Finance News & Insights

Top CEOs earned 271 times more than their workers last year: Why it’s an issue for small firms, too

It’s no secret that CEOs and other execs significantly out-earn their rank-and-file counterparts, but it might be a bit jarring to find out just how much more the C-Suite make. And thanks to a new reg that’s slated to kick in soon, it might also cause a whole bunch of problems for smaller firms.

Chief executive officers at 350 of the largest U.S. corporations made an average of $15.6 million in 2016, according to the Economic Policy Institute’s annual report on executive compensation.

Put another way: CEOs at these firms earned 271 times more than what the average employee brought home last year.

Although the figure is alarmingly high, it’s actually down from the previous year when CEOs earned $16.3 million on average and the CEO-to-average-worker ratio was 286-to-1.

Lawrence Mishel, a report author and president of EPI, explained the decrease by stating:

“The very highest paid [CEOs] may be receiving less this year than last when you include how much they received from cashing out their stock options. But CEO pay remains extraordinarily high relative to what’s happened to stock prices, wages of other high earners or corporate profits.”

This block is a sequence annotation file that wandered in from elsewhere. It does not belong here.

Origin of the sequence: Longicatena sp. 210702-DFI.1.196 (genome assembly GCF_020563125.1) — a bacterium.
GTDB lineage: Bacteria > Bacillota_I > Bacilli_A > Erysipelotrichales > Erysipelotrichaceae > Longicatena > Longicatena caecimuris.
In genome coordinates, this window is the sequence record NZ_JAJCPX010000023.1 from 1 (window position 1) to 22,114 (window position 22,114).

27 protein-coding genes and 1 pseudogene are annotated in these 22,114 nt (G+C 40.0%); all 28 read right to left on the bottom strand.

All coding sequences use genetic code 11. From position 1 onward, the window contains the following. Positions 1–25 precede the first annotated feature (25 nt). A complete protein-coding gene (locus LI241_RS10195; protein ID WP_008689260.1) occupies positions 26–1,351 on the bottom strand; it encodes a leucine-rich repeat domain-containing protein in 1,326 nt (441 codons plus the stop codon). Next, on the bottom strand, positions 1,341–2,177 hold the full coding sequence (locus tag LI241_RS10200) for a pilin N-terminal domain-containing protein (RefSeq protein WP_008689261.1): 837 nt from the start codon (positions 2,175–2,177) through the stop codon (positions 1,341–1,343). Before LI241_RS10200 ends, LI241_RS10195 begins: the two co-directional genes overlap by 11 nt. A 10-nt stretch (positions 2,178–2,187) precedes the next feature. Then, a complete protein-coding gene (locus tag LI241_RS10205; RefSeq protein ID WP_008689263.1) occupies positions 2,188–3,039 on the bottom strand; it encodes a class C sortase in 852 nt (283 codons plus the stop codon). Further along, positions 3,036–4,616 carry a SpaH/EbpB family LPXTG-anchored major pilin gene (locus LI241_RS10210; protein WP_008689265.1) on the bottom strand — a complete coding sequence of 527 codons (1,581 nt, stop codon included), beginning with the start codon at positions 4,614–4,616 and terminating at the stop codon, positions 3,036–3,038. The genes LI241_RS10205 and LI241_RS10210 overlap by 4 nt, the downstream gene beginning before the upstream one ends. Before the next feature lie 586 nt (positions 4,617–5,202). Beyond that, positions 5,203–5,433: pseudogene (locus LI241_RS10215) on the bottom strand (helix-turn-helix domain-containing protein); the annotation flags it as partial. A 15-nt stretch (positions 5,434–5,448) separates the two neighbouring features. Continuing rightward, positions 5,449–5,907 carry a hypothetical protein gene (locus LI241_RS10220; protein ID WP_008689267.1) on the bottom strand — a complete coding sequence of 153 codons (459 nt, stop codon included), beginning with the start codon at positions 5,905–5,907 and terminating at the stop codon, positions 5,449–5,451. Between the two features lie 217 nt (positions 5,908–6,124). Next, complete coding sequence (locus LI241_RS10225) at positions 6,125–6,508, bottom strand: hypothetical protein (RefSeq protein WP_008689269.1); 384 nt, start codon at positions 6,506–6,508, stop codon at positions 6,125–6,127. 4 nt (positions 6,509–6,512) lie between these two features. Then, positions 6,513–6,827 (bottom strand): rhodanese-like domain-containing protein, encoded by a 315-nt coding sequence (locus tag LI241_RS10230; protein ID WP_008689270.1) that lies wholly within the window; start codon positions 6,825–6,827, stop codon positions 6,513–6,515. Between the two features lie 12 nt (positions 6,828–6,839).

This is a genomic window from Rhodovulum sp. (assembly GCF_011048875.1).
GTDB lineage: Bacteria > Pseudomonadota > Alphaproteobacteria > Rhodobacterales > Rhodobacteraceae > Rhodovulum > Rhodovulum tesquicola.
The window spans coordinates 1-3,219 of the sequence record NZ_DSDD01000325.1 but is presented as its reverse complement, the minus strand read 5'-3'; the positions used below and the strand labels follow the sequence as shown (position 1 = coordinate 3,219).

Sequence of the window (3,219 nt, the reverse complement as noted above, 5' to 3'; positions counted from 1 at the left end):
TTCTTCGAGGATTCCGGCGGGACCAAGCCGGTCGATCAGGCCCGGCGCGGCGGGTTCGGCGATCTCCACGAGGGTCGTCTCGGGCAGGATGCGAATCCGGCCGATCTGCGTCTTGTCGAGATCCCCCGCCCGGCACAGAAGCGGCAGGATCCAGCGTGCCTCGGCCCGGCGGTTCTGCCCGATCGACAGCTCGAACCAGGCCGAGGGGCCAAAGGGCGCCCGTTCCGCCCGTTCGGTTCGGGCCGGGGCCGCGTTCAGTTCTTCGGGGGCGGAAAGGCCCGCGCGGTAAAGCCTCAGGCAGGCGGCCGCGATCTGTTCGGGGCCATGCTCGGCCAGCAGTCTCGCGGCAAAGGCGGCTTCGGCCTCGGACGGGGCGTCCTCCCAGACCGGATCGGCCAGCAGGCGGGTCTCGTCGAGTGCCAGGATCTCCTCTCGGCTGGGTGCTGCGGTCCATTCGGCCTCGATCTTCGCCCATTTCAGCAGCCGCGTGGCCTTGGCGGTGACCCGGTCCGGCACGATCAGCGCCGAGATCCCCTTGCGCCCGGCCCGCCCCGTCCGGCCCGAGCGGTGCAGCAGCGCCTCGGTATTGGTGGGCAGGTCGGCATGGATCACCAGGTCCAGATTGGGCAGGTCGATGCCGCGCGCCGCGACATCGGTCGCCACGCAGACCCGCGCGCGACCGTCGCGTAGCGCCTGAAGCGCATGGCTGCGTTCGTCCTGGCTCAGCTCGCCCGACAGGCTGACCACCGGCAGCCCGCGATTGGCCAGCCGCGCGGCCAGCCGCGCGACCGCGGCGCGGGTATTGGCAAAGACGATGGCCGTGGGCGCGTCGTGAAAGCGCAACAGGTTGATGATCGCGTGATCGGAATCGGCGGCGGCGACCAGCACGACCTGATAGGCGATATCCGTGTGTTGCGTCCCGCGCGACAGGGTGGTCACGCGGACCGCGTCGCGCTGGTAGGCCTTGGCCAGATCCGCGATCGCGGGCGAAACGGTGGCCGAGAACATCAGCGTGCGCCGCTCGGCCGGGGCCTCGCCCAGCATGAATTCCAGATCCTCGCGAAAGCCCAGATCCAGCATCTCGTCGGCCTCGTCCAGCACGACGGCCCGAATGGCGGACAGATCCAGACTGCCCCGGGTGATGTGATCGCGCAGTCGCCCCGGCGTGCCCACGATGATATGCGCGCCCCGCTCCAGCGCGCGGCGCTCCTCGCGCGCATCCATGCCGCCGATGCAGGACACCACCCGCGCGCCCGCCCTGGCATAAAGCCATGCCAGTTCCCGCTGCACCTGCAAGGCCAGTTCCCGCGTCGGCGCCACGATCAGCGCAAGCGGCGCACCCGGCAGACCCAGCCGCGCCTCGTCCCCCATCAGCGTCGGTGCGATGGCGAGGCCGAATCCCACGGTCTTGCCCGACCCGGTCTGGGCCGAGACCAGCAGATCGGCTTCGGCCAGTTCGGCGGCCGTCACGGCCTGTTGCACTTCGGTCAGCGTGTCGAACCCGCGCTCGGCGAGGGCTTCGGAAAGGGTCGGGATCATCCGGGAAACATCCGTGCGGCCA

Dodd-Frank rule hanging around

This CEO-to-worker ratio is a hot topic right now thanks to a controversial provision in a generally controversial law, the Dodd-Frank Act.

That provision we’re referring to would require individual companies to calculate their CEO’s pay and compare it with the median pay of their workers — and it’s slated to take effect in 2018.

While many believed the Trump administration would kill the Dodd-Frank reg as soon as it took office, a number of pressing issues has prevented it from taking action yet. So there’s a definite possibility companies will have to disclose their ratios next year.

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